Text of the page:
Squats: 225 x 10-12 (last time I tried a one rep max was 275 lbs)

Bench: 135 x 10-12 (last time I tried a one rep max was 175 lbs)

My favorite and best lifts are deadlifts because I can move the most weight on these lifts and there is something so satisfying about moving heavy weight.

What’s a typical day like for you?

Right now in contest prep, I’m up at 4 am to get to the gym for a 5 am cardio party, then I work 8-4 at UBC, and then head back to the gym after work for another few hours of training and typically home late. On weekends, I’m in the gym twice a day still and in between training sessions is where I find the time to cook and meal prep and take care of other errands etc. The days are long and sometimes 20 hours a day for days in a row, but nothing good comes easy and I’m so excited to see how everything turns out for my first show.

What are your goals as a competitor?

The ultimate goal from this first show is to qualify for BC Provincials, then qualify for nationals, and then see how far I can take this. I believe I found the right coach to help guide me there: Darren Toma – Custombuilt Training.

I always thought I’d be a professional athlete even as a young kid and it was always the sport that I was excelling at the time: first figure skating, then I thought maybe hockey, and then settled nicely into track and field. Of course hammer throw was going to be my best chance at that. However, things did not work out the way I thought and that has always been a huge sore spot in my life. I have unfinished athletic business, so here I am and I’m going for it, full force.

What do you think is the strongest part of your physique?

“I love my back. I also think my legs are a very strong part of my physique.”

What inspired you to start competing?

I got back into training full time for the sake of saving myself from myself. Also, that time in my life when track ended abruptly has always been a sore spot in my life and I thought if certain things didn’t happen, I probably could have made it pretty far in hammer throw. For me, having unfinished athletic business has inspired me to give myself a second chance at fulfilling a childhood dream of becoming a professional athlete.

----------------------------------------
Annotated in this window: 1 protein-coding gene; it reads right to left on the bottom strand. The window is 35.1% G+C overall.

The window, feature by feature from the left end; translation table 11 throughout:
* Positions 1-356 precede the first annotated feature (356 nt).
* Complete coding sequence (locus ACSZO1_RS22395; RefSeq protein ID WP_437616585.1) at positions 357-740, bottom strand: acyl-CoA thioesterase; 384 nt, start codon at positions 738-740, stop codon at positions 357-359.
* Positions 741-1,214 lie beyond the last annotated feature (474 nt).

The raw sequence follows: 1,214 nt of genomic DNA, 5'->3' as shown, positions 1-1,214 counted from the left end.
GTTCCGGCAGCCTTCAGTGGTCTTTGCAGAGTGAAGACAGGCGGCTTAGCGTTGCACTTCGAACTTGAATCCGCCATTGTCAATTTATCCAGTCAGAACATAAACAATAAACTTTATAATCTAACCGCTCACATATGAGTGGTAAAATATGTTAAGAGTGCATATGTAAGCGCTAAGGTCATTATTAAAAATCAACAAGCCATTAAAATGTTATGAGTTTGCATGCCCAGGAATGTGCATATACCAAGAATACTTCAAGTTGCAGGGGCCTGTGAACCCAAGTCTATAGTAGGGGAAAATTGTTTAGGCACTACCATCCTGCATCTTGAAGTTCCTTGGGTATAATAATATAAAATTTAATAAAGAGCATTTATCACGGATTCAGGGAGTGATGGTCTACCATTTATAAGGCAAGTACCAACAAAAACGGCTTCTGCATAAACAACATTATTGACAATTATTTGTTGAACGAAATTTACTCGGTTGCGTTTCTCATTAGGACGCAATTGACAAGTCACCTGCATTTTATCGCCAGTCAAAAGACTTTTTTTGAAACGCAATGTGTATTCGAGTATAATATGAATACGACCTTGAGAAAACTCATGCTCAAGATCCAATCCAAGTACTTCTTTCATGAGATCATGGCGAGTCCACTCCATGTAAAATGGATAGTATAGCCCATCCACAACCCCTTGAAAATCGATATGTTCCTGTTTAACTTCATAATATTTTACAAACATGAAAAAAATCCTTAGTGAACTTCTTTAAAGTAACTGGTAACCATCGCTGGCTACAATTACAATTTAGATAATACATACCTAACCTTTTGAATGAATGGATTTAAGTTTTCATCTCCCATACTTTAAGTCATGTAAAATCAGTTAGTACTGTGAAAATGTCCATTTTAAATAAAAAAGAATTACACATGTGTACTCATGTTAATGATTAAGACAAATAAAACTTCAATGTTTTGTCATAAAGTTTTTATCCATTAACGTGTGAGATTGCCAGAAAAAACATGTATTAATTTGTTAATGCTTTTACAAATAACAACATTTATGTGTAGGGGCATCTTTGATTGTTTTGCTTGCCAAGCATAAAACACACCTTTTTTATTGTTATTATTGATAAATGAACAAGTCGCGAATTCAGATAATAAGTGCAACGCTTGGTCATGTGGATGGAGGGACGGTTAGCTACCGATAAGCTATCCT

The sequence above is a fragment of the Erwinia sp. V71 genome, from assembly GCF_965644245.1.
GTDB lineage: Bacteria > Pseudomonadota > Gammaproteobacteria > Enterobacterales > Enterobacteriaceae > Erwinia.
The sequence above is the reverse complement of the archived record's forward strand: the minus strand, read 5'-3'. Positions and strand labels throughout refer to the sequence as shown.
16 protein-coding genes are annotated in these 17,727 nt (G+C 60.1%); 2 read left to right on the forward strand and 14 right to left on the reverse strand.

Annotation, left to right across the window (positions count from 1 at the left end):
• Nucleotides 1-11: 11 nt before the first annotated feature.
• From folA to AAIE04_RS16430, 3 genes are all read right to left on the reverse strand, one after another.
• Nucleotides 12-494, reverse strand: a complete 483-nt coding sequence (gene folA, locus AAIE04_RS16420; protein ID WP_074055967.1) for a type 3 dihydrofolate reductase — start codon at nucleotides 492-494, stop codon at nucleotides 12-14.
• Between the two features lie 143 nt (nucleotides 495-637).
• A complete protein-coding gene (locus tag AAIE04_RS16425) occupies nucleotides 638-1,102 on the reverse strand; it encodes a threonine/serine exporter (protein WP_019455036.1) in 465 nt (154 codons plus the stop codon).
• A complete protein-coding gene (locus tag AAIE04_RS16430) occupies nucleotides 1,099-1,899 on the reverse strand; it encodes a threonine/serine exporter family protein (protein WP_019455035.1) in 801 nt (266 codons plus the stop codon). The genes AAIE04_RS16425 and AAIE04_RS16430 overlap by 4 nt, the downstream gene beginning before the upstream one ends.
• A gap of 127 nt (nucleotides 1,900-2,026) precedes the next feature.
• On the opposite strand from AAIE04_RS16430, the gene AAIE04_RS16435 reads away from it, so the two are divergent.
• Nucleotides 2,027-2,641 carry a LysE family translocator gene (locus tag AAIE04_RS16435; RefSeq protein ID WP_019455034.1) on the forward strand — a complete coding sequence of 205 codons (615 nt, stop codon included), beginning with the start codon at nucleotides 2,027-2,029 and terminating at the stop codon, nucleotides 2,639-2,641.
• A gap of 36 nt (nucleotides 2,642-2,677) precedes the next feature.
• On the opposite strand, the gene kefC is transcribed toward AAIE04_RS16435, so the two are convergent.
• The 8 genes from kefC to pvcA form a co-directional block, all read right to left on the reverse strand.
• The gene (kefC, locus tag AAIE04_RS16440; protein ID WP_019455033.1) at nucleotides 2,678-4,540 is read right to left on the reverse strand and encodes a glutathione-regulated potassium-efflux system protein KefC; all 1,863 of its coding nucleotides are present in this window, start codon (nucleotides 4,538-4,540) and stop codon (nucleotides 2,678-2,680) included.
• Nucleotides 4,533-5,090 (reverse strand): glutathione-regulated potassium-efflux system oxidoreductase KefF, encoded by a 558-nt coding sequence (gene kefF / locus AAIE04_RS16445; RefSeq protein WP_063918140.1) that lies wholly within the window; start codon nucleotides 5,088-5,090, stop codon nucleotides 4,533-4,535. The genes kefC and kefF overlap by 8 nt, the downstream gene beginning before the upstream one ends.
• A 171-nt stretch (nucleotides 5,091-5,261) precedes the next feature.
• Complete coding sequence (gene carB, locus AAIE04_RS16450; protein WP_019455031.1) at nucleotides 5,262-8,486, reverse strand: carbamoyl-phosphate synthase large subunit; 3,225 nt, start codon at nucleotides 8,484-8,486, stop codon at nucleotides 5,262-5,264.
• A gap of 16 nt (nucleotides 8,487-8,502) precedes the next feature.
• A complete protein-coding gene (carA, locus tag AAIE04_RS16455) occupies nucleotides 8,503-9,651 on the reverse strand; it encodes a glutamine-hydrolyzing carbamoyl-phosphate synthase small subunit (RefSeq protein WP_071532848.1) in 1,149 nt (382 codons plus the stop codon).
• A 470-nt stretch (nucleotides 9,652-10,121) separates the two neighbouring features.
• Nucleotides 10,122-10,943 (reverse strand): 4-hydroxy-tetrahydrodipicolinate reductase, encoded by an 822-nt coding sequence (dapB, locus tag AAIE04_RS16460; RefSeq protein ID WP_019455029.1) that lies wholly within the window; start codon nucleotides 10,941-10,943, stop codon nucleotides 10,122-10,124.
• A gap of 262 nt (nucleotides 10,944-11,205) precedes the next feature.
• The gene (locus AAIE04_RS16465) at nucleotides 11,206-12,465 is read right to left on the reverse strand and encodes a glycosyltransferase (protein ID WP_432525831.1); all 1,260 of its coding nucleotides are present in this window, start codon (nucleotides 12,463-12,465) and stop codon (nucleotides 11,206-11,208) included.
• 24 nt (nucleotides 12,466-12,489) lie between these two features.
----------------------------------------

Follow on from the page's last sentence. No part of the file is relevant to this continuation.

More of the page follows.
It has been a thought to do a bodybuilding show for at least four years now, when my interest was sparked to do so by a co-worker at the time who was prepping for a figure show. That’s when I started considering this as something I could excel at now.

What is your profession?

I currently work for Vancouver Coastal Health at UBC Hospital as an administrative secretary for a provincial psychiatric program. I also recently earned my personal training certification as I think a fitness related career is the direction I’m headed. I just love being in the gym; it’s my happy place.

What’s one thing about you that people would be surprised to know?

I don’t own or use a hair brush! But maybe I should…

If you were on American Idol, what would you sing?

I have no idea. I’d probably freak out and just flex.

Your home is burning down. You can go back in and save just one item. What do you save?

An opal necklace.

What three words best describe you?

Strong, sensitive, funny.

Where can we see more of you?

Kelsey slideshow on YouTube

Instagram

I’m on Facebook as well. I think everyone will be seeing a lot more of me after this competition.

Physique competitor Kelsey DeCamillis back flex

Kelsey DeCamillis – physique competitor

Read another article on Kelsey

Originally published October 2016.

Cassie Keeping – Crossfitter

We had the opportunity to work with Cassie Keeping on a cool fall day in October 2014. Although Cassie might not bring as much visible muscle to the table as some of the muscle competitors do, the old adage “don’t judge a book by its cover” certainly comes to mind with her.

Cassie definitely wowed us with her strength and athleticism. Most athletes would have their hands full trying to keep up with this crossfitter. In our ongoing Grip Strength Challenge, she blew the field away, finishing second only to powerhouse physique competitor and world-class wrestler Shayla Turcotte. It will be interesting to see if anyone passes Cassie.

Vital Statistics:

I’m 5-8, I weigh 146 pounds and I’m 25-years-old.

Athletic Background:

I started track and field when I was around 15. I am an eight-time national qualifier; a four-time All American; and I hold a couple of records at my university. In college I competed in long jump, sprints, hurdles and I would run relays if they needed me.

I’ve competed in a couple of crossfit competitions, finishing second in one and ninth in the other. I competed in the Femsport 2014 Vancouver Open and finished second.

Crossfit competitor Cassie Keeping double biceps flex

Cassie Keeping Crossfitter

Athletic Goals:

At some point I would like to look into bikini, figure or physique. I would like to try because it looks like a pretty good challenge and I like to be challenged.

I think I would like to do figure because I have a very developed and strong lower body. As far as my upper body goes, I would have to gain some biceps and triceps. Right now my lower body is figure and my upper body is bikini.

Training for figure would be different. For crossfit, you have to be functionally strong, walk on your hands and do handstand pushups; but for figure I would be more focused on developing my muscles versus seeing how strong and athletic I could actually be. I could be super strong and athletic but might not look it, so I would have to work on my upper body and actually show that I have some biceps muscles for figure competitions.

Occupation: